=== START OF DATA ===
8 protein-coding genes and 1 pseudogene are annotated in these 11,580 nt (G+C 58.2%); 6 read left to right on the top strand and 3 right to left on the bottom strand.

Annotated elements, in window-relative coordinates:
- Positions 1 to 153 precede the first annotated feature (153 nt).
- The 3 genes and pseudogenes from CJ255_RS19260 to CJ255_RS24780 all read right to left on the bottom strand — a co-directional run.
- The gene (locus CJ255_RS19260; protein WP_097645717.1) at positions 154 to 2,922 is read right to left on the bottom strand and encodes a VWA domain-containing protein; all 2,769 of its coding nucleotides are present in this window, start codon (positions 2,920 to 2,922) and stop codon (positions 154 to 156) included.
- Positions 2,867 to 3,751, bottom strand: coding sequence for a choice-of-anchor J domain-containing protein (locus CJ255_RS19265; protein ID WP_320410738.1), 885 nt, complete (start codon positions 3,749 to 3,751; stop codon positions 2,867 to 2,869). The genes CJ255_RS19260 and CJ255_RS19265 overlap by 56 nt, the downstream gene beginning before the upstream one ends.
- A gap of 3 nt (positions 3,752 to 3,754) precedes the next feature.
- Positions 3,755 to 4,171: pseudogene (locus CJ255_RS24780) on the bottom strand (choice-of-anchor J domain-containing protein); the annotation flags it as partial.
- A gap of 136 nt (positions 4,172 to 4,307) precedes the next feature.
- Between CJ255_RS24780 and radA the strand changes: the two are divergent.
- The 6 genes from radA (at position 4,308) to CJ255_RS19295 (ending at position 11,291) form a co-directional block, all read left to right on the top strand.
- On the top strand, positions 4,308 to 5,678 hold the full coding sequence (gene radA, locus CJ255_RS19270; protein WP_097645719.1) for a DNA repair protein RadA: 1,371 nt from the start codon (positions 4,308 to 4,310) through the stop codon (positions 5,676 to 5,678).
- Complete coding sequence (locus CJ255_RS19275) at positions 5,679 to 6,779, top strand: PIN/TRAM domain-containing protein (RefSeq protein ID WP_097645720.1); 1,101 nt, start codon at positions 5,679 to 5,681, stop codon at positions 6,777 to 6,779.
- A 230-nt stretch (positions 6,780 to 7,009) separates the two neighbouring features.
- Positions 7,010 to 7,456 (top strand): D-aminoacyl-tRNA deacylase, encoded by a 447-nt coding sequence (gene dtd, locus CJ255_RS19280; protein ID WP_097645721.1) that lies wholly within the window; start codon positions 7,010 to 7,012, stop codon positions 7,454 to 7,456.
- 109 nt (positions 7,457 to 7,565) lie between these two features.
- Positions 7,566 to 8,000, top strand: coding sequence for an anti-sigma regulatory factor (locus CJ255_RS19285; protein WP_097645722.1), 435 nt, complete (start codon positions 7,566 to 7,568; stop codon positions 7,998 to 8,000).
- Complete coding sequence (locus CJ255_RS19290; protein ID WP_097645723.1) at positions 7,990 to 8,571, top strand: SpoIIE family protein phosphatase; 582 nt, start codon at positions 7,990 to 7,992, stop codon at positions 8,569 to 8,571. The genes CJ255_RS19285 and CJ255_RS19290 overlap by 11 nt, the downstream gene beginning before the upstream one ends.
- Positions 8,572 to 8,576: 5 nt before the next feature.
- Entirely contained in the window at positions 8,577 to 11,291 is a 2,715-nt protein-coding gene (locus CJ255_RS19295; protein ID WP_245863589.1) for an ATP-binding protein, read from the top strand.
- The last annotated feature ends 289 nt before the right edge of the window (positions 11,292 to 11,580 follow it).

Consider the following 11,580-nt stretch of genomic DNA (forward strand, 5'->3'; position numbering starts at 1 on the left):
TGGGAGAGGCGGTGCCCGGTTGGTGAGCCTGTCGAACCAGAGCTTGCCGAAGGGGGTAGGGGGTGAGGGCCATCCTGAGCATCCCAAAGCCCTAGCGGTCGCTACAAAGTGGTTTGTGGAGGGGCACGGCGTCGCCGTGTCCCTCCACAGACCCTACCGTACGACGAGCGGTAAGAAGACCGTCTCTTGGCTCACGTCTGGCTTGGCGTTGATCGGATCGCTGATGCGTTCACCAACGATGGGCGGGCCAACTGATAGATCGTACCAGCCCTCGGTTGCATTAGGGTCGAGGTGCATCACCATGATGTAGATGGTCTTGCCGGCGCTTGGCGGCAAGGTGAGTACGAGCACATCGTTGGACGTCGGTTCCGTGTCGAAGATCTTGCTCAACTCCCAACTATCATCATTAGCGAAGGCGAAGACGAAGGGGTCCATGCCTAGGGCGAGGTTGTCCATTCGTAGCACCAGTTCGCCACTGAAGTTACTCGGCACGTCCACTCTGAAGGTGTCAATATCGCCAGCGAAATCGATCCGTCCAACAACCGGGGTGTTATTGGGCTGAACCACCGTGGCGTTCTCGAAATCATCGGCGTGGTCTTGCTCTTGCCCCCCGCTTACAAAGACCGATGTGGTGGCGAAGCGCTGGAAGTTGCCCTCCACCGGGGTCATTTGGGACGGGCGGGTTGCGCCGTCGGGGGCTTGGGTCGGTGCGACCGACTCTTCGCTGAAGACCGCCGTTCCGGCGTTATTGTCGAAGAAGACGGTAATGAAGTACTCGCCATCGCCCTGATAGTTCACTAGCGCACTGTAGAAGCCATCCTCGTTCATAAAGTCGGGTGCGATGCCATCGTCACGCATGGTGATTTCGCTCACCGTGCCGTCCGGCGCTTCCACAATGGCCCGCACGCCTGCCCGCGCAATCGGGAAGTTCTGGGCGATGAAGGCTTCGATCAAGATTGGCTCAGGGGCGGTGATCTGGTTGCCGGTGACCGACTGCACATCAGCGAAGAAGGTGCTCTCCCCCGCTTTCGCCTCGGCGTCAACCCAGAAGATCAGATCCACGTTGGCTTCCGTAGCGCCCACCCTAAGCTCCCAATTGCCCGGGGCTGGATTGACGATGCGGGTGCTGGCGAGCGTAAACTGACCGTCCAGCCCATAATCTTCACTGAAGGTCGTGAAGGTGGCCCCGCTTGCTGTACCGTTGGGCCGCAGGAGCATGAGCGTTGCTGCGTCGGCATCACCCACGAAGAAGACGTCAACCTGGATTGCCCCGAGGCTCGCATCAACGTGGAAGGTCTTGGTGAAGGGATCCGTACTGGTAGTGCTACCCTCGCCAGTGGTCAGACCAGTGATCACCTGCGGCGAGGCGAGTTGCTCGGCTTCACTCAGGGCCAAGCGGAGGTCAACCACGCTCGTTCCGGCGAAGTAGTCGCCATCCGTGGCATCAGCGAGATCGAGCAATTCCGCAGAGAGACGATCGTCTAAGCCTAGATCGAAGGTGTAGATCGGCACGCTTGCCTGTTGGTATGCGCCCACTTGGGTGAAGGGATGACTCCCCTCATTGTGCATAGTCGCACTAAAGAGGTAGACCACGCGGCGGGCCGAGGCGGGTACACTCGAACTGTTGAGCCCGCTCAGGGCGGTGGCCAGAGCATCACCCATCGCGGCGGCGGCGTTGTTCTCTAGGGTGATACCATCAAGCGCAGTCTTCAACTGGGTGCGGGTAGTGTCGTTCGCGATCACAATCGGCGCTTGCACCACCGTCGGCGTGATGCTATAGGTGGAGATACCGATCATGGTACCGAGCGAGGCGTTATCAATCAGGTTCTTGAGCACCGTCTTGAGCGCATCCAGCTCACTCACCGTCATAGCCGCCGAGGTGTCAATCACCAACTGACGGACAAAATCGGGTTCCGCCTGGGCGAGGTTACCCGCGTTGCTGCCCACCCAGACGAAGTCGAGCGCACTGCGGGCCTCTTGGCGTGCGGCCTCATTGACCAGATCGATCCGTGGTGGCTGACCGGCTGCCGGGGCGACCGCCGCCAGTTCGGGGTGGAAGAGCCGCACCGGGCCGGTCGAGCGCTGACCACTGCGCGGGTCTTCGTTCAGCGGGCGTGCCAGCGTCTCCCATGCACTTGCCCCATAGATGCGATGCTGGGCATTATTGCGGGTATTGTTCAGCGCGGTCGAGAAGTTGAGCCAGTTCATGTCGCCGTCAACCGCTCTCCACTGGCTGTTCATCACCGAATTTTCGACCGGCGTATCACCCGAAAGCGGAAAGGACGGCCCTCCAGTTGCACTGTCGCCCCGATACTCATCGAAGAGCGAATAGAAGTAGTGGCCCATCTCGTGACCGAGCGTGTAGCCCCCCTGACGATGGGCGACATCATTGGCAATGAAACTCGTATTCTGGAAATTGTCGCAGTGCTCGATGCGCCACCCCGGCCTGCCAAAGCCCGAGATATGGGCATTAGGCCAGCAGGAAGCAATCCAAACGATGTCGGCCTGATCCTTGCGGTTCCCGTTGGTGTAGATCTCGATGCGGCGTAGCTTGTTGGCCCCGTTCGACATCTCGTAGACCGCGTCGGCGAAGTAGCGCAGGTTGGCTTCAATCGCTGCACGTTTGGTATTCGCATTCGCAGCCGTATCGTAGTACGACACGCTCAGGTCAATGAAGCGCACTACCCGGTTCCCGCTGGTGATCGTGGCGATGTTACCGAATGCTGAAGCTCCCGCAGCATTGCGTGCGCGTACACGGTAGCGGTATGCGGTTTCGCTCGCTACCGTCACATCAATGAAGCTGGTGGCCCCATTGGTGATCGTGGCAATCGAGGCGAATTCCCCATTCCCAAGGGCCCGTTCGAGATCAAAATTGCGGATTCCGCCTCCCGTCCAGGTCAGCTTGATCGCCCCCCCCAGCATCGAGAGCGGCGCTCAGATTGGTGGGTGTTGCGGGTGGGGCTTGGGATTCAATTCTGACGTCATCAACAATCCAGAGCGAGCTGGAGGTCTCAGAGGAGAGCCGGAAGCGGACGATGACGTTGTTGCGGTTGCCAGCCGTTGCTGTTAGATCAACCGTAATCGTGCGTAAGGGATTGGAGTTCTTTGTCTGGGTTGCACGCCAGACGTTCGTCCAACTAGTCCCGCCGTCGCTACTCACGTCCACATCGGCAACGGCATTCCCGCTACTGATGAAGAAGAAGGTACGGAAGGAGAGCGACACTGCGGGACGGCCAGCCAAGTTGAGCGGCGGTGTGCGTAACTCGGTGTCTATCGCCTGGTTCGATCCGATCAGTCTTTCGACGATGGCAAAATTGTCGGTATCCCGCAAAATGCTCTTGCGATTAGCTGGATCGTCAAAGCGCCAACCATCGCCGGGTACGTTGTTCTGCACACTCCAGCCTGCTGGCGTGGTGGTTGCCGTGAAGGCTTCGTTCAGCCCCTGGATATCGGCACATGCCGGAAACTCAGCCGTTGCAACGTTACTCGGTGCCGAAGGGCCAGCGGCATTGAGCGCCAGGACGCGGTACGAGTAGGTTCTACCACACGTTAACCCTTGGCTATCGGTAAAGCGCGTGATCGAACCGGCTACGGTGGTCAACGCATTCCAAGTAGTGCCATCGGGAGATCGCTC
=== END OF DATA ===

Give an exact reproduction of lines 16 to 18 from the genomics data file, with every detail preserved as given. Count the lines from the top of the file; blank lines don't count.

- 109 nt (positions 7,457 to 7,565) lie between these two features.
- Positions 7,566 to 8,000, top strand: coding sequence for an anti-sigma regulatory factor (locus CJ255_RS19285; protein WP_097645722.1), 435 nt, complete (start codon positions 7,566 to 7,568; stop codon positions 7,998 to 8,000).
- Complete coding sequence (locus CJ255_RS19290; protein ID WP_097645723.1) at positions 7,990 to 8,571, top strand: SpoIIE family protein phosphatase; 582 nt, start codon at positions 7,990 to 7,992, stop codon at positions 8,569 to 8,571. The genes CJ255_RS19285 and CJ255_RS19290 overlap by 11 nt, the downstream gene beginning before the upstream one ends.